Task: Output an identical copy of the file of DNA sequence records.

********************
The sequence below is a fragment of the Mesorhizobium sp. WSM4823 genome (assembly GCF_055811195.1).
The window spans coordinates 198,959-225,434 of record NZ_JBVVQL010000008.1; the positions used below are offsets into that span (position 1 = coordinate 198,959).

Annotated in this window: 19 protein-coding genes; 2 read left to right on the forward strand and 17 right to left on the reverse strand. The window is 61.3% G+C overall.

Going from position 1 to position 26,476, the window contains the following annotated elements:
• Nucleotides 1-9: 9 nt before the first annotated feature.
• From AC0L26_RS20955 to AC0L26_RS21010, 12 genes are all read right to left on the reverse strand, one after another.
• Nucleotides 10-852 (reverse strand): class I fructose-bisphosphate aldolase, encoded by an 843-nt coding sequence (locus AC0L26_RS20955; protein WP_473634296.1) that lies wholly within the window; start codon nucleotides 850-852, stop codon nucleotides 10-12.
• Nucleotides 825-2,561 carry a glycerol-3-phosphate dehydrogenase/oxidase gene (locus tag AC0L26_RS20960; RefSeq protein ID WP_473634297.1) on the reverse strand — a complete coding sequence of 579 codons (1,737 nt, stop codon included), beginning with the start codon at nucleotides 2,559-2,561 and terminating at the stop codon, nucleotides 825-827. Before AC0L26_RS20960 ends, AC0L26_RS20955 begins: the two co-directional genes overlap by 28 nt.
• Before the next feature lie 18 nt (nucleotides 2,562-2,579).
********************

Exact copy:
The sequence below is a fragment of the Mesorhizobium sp. WSM4823 genome (assembly GCF_055811195.1).
The window spans coordinates 198,959-225,434 of record NZ_JBVVQL010000008.1; the positions used below are offsets into that span (position 1 = coordinate 198,959).

Annotated in this window: 19 protein-coding genes; 2 read left to right on the forward strand and 17 right to left on the reverse strand. The window is 61.3% G+C overall.

Going from position 1 to position 26,476, the window contains the following annotated elements:
• Nucleotides 1-9: 9 nt before the first annotated feature.
• From AC0L26_RS20955 to AC0L26_RS21010, 12 genes are all read right to left on the reverse strand, one after another.
• Nucleotides 10-852 (reverse strand): class I fructose-bisphosphate aldolase, encoded by an 843-nt coding sequence (locus AC0L26_RS20955; protein WP_473634296.1) that lies wholly within the window; start codon nucleotides 850-852, stop codon nucleotides 10-12.
• Nucleotides 825-2,561 carry a glycerol-3-phosphate dehydrogenase/oxidase gene (locus tag AC0L26_RS20960; RefSeq protein ID WP_473634297.1) on the reverse strand — a complete coding sequence of 579 codons (1,737 nt, stop codon included), beginning with the start codon at nucleotides 2,559-2,561 and terminating at the stop codon, nucleotides 825-827. Before AC0L26_RS20960 ends, AC0L26_RS20955 begins: the two co-directional genes overlap by 28 nt.
• Before the next feature lie 18 nt (nucleotides 2,562-2,579).